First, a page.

Swiss Federal Tribunal overrules CAS award in a landmark decision

Swiss Federal Tribunal overrules CAS award in a landmark decision
Published 12 October 2012 | Authored by: Roy Levy

For the first time in history, an award of the Court of Arbitration for Sport (CAS) was annulled by the Swiss Federal Tribunal because it violated fundamental principles of law, the so called substantive public policy. This marks the first time that a CAS award has been overruled based on substantive law and not procedural law.

 

The case concerns the Brazilian footballer Francelino Matuzalem da Silva (Matuzalem), who currently plays for Lazio. In 2007, he terminated his current contract with the Ukrainian club Shakhtar Donetsk with immediate effect (but without just cause) to play for the Spanish club Real Zaragoza. FIFA ordered Matuzalem to pay to Shakhtar Donetsk EUR 6.8 million in compensation for the breach of contract. The CAS almost doubled the amount to EUR 11,858,934 and ordered that Matuzalem and Real Zaragoza were jointly and severally liable to pay the amount. The Swiss Federal Tribunal upheld this decision in 2009.

As neither Real Zaragoza nor Matuzalem were able to pay the amount, FIFA’s Disciplinary Commission threatened to ban Matuzalem at the request of Shakhtar Donetsk from any football related activity until he pays the entire amount. This is possible because FIFA's Disciplinary Code not only provides for sanctions for breach of contract but also empowers FIFA to implement additional sanctions to enforce the imposed sanctions (art 22 and 64 of FIFA's Disciplinary Code). All clubs and players accept these FIFA regulations when playing international matches. The Swiss Federal Tribunal in an earlier decision affirmed FIFA's power to regulate its sport through suitable rules and decision-making processes (see decision 4P.240/2006 of 5 January 2007).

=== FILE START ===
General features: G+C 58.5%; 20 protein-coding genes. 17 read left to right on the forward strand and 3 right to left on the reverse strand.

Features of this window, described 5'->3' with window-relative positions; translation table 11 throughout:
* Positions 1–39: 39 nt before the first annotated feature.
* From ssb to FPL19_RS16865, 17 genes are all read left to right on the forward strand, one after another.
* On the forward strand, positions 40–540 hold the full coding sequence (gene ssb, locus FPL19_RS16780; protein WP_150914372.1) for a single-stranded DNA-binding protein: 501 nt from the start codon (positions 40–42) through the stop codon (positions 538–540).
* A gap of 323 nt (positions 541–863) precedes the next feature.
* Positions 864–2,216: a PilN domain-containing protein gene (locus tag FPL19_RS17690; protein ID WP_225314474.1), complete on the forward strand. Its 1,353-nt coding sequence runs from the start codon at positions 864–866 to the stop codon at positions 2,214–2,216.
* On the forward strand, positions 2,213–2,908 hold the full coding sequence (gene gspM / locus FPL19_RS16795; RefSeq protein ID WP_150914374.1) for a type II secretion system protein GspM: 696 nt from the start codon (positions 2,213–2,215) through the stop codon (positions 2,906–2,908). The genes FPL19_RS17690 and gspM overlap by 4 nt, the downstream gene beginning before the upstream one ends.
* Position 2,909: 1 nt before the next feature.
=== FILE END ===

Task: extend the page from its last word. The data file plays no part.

The CAS upheld FIFA's decision to ban Matuzalem. Awards of CAS, having its seat in Switzerland, may be appealed to the Swiss Federal Tribunal who in a recent decision granted Matuzalem's appeal against the CAS award and removed the fundamentally unlawful disciplinary action by FIFA. According to the Swiss Federal Tribunal, the unlimited ban from any football-related activity amounts to a serious infringement of the personality rights of the individual, and it ignores that a person may not enter into a contract (in casu the FIFA Disciplinary Code) which is excessively binding or which otherwise limits the person’s freedom in an excessive manner (art 27 Swiss Civil Code). A contractual restriction of economic freedom is considered excessive when a person is subjected to another person’s arbitrariness, gives up his economic freedom or limits it to such an extent that the foundations of his economic existence are jeopardized.

Further, the court ruled that the ban would prevent the player from earning an income which could allow him to fulfill his obligation. As Shakhtar Donetsk could enforce its claim for damages under civil law (by means of the New York Convention), the imposed sanction is not even necessary.

Finally, it was also reasoned that the sanction was not justified by an overriding interest of FIFA or its members. The Swiss Federal Tribunal ruled that the abstract goal of enforcing the contractual obligation of football players to their clubs had clearly less weight than the consequences of a de facto lifelong ban on any football-related activity.

Why is this a landmark decision?